Amelia and the Virgin by Nicky Harlow
|Amelia and the Virgin by Nicky Harlow|
|Reviewer: Ani Johnson|
|Summary: Amelia sees visions and is pregnant with the next Messiah, but, compared to the rest of her family, she’s normal. A dark, poignant comedy that will leave you breathless.|
|Buy? Yes||Borrow? Yes|
|Pages: 420||Date: November 2011|
|Publisher: Pewter Rose Press|
|External links: Author's website|
Amelia is 13 years old and lives with her mother, brother and extended family in 1980s Liverpool. Con, her great-uncle, is a psychiatrist with prestigious patients and a bit of a drink problem, Great-Aunt Edith is a devout Catholic with an inclination towards eccentricity and her brother, Julian, is a junky. Amelia's mother tries to hold everyone together but becomes slightly distracted when she inherits a convent in Ireland, complete with nuns. Amelia has her own problems, though. She sees visions of the Goddess Irena and is pregnant with the next Messiah. (A girl this time as the original male Messiah didn't have much luck.)
Where should I start? Very occasionally books come along ensuring that a five-star ranking system just isn't enough. Like proverbial buses, I've been blessed to read two in a week. The first was Hinterland by Caroline Brothers and my second 6-out-of-5 book is this one.
I came to Amelia and the Virgin anticipating something in the vein of the rich tapestry of Liverpudlian tragic-comedy that has gone before, but not expecting anything half as superb. As far as I'm concerned, this book puts Nicky Harlow up on the top tier along with Willy Russell. Ok, having gushed, I shall now calm down and explain myself.
Amelia and the Virgin is firstly a master class in writing an ensemble novel. There are a number of characters (including a house full of nuns at one stage) but each has their individual defined persona and the reader is never in doubt as to who they are or where they fit in. Where fitting in is concerned, each is almost like a stone in an arch in that they all have their purpose and if any were taken away, the book as a whole wouldn't be as rich. This book rolls along at a ripping pace and, in many authors' hands, would descend into chaos. However, Nicky Harlow orchestrates and finely tunes everyone's entrances and exits so that the reader may end up breathless, but not suffering from feelings of plot-deficiency or confusion.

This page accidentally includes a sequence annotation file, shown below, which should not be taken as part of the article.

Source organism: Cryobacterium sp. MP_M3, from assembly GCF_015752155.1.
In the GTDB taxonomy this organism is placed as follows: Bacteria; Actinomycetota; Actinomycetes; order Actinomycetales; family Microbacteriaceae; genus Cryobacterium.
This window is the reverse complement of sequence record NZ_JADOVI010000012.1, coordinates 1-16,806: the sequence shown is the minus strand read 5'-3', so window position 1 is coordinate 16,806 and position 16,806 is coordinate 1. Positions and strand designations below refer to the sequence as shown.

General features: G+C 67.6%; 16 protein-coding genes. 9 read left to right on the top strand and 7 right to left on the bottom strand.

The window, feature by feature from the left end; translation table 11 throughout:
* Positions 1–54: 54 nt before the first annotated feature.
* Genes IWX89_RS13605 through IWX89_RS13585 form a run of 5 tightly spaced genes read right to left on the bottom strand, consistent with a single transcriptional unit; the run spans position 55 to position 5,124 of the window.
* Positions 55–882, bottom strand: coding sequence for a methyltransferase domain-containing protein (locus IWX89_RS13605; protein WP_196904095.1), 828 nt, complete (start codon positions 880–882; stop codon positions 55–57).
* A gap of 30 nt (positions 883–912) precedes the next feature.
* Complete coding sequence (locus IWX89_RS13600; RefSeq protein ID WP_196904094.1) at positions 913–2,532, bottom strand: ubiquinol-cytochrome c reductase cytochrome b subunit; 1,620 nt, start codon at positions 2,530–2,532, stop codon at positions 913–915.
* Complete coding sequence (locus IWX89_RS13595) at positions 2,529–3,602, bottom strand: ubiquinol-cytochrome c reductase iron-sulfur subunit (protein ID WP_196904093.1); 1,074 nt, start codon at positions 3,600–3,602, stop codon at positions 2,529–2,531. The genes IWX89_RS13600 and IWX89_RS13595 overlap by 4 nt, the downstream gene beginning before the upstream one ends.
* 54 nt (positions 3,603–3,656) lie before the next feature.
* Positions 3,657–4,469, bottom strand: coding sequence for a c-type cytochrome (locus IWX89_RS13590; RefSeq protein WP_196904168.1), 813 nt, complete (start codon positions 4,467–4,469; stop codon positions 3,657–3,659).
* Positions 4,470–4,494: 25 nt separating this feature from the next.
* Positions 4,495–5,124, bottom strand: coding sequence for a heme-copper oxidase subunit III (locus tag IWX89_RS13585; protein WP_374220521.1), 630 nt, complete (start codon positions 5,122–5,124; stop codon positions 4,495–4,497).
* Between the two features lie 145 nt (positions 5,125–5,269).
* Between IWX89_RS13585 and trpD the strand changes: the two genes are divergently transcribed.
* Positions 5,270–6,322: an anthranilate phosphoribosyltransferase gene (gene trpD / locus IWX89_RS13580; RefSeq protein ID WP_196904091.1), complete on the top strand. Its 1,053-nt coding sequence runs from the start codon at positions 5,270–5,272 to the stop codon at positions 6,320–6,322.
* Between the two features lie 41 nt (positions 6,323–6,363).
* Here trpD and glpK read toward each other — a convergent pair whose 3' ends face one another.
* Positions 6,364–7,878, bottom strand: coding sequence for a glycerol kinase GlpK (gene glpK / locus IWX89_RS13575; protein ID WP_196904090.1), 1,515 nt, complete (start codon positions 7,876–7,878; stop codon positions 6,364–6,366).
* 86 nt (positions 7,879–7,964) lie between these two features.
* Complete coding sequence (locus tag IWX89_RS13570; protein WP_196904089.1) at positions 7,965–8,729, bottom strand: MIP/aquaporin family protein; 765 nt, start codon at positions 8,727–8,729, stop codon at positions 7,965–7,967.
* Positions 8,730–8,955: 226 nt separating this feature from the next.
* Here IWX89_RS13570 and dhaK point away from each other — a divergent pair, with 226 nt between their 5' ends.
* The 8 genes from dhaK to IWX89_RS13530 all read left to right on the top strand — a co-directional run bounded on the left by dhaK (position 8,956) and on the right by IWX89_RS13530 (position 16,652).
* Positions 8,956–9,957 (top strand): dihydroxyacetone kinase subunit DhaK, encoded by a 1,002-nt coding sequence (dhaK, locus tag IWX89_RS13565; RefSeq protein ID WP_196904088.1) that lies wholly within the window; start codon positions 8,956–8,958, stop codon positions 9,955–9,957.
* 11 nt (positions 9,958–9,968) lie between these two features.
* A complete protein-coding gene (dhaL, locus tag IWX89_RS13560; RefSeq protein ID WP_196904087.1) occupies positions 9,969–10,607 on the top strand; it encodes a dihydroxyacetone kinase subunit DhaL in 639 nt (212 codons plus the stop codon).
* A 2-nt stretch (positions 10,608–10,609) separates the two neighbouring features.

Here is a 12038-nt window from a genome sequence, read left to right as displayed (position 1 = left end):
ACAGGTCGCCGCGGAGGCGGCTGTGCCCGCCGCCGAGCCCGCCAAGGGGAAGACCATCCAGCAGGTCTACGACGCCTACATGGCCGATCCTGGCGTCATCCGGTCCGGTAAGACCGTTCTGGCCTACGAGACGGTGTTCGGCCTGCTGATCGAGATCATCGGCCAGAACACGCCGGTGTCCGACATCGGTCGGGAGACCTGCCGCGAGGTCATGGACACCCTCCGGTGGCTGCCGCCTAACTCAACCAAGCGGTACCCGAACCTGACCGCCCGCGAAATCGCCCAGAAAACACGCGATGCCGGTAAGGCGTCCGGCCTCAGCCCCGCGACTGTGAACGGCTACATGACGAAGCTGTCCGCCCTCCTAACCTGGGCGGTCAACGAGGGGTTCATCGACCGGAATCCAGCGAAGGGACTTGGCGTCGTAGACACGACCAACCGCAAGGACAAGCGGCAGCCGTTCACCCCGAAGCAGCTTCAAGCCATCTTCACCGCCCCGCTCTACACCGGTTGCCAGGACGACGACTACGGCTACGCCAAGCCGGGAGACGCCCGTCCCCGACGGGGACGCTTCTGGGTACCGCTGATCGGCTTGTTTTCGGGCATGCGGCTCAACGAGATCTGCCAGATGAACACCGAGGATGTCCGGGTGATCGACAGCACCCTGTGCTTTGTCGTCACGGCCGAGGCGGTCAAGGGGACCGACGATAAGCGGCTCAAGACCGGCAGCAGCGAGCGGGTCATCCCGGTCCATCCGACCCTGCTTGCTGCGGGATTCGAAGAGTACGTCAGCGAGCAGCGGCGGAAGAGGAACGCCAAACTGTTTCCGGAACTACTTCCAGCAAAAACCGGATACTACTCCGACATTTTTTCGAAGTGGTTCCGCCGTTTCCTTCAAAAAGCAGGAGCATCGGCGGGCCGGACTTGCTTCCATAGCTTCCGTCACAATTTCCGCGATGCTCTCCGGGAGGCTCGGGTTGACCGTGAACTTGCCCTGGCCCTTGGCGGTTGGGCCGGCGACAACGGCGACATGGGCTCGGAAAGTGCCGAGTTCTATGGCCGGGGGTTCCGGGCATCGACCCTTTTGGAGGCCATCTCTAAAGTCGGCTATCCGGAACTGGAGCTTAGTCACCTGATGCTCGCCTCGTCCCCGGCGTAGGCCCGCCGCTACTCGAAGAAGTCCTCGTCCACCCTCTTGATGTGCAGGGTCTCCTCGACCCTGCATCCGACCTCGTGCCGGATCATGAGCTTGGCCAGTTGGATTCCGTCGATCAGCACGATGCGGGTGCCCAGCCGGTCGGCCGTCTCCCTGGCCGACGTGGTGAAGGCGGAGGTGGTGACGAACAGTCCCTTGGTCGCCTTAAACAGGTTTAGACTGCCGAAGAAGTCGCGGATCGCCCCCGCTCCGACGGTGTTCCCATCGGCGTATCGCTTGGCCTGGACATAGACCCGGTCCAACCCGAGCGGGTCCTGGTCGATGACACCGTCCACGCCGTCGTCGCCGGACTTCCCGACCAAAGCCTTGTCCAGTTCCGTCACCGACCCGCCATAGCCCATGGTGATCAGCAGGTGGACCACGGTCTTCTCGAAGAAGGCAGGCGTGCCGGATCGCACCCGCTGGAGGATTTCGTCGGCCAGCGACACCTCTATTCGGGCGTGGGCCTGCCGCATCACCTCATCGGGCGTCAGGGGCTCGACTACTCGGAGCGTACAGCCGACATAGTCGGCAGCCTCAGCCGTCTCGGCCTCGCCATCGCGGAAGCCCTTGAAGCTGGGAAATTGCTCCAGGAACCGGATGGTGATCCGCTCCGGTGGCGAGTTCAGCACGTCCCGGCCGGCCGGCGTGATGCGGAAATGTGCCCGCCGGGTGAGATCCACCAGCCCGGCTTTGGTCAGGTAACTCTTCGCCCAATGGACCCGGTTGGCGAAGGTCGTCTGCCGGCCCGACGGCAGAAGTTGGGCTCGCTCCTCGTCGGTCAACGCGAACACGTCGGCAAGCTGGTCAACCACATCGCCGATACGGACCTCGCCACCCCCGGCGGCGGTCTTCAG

Now the humour... This is actually a very dark, poignant book. Each character is chasing something to fill an emptiness. For instance, for Amelia it's the Goddess, Julian worships his drugs and Con has to choose between love for his family and his need for money. Even Marguerite, Amelia's mother, seeks something elsewhere that was missing at home. Yet the darkness and cynicism is clothed in a comedic sugar coating that makes it compelling. I won't recount any of the jokes as they need to be read in context, but Amelia's gran's deathbed scene is a classic. As for the description of the priest's popularity, it's only one sentence but I found myself smirking. Then the realisation hit me as to what the text was hinting... so I re-read it just to make sure I had understood... and then smirked again.
Amongst Nicky Harlow's jobs is creative writing tutor for Open University. Well, if those who can indeed do, whilst those who can't end up teaching, she is definitely the exception that proves the rule. I just hope, rather selfishly, that they don't make this into a film as the spoken word will miss so many nuances from the page... unless they allow Ms Harlow to write the screenplay, that is.
I would like to thank Pewter Rose Press for supplying www.thebookbag.co.uk a copy of this book for review.
If this has given you a taste for cynical satire clothed in humour, try Catch 22 by Joseph Heller.
You can read more book reviews or buy Amelia and the Virgin by Nicky Harlow at Amazon.co.uk
You can read more book reviews or buy Amelia and the Virgin by Nicky Harlow at Amazon.com.
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